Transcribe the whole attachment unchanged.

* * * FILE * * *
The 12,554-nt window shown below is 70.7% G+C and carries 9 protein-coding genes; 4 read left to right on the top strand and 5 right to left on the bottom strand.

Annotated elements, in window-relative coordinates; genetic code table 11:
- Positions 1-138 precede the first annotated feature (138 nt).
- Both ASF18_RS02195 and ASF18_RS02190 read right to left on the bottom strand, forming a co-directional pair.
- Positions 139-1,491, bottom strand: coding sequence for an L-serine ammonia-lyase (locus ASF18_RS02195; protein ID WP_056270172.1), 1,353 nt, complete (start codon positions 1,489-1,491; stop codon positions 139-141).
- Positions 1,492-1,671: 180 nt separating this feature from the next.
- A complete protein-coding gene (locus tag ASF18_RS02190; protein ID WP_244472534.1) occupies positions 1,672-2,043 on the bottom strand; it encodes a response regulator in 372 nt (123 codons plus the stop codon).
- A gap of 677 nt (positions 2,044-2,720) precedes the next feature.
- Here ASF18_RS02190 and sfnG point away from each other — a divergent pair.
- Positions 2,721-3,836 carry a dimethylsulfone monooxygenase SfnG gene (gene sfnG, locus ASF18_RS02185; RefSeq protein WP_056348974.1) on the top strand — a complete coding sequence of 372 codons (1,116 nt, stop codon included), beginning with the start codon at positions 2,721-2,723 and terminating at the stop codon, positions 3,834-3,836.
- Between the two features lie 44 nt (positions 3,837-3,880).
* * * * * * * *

The 12,554-nt window shown below is 70.7% G+C and carries 9 protein-coding genes; 4 read left to right on the top strand and 5 right to left on the bottom strand.

Annotated elements, in window-relative coordinates; genetic code table 11:
- Positions 1-138 precede the first annotated feature (138 nt).
- Both ASF18_RS02195 and ASF18_RS02190 read right to left on the bottom strand, forming a co-directional pair.
- Positions 139-1,491, bottom strand: coding sequence for an L-serine ammonia-lyase (locus ASF18_RS02195; protein ID WP_056270172.1), 1,353 nt, complete (start codon positions 1,489-1,491; stop codon positions 139-141).
- Positions 1,492-1,671: 180 nt separating this feature from the next.
- A complete protein-coding gene (locus tag ASF18_RS02190; protein ID WP_244472534.1) occupies positions 1,672-2,043 on the bottom strand; it encodes a response regulator in 372 nt (123 codons plus the stop codon).
- A gap of 677 nt (positions 2,044-2,720) precedes the next feature.
- Here ASF18_RS02190 and sfnG point away from each other — a divergent pair.
- Positions 2,721-3,836 carry a dimethylsulfone monooxygenase SfnG gene (gene sfnG, locus ASF18_RS02185; RefSeq protein WP_056348974.1) on the top strand — a complete coding sequence of 372 codons (1,116 nt, stop codon included), beginning with the start codon at positions 2,721-2,723 and terminating at the stop codon, positions 3,834-3,836.
- Between the two features lie 44 nt (positions 3,837-3,880).